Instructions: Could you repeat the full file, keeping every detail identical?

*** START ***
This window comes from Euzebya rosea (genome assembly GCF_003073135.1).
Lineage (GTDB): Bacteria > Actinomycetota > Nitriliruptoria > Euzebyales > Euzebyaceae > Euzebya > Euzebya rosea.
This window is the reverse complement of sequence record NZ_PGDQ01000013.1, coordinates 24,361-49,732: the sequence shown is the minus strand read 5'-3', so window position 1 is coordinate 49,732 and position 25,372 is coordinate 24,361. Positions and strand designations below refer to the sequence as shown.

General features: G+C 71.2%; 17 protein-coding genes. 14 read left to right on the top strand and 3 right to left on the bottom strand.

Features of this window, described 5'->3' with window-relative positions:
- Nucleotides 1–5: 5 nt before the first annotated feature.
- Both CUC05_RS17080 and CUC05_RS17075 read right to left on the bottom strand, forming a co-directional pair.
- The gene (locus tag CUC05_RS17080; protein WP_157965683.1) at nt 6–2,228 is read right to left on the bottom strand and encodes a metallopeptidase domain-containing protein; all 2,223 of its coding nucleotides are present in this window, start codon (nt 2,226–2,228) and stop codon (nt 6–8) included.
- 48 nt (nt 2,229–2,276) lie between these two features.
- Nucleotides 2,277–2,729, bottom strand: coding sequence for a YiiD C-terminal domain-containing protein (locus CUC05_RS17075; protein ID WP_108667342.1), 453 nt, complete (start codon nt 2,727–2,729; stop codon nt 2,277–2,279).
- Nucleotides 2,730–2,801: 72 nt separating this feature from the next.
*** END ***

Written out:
This window comes from Euzebya rosea (genome assembly GCF_003073135.1).
Lineage (GTDB): Bacteria > Actinomycetota > Nitriliruptoria > Euzebyales > Euzebyaceae > Euzebya > Euzebya rosea.
This window is the reverse complement of sequence record NZ_PGDQ01000013.1, coordinates 24,361-49,732: the sequence shown is the minus strand read 5'-3', so window position 1 is coordinate 49,732 and position 25,372 is coordinate 24,361. Positions and strand designations below refer to the sequence as shown.

General features: G+C 71.2%; 17 protein-coding genes. 14 read left to right on the top strand and 3 right to left on the bottom strand.

Features of this window, described 5'->3' with window-relative positions:
- Nucleotides 1–5: 5 nt before the first annotated feature.
- Both CUC05_RS17080 and CUC05_RS17075 read right to left on the bottom strand, forming a co-directional pair.
- The gene (locus tag CUC05_RS17080; protein WP_157965683.1) at nt 6–2,228 is read right to left on the bottom strand and encodes a metallopeptidase domain-containing protein; all 2,223 of its coding nucleotides are present in this window, start codon (nt 2,226–2,228) and stop codon (nt 6–8) included.
- 48 nt (nt 2,229–2,276) lie between these two features.
- Nucleotides 2,277–2,729, bottom strand: coding sequence for a YiiD C-terminal domain-containing protein (locus CUC05_RS17075; protein ID WP_108667342.1), 453 nt, complete (start codon nt 2,727–2,729; stop codon nt 2,277–2,279).
- Nucleotides 2,730–2,801: 72 nt separating this feature from the next.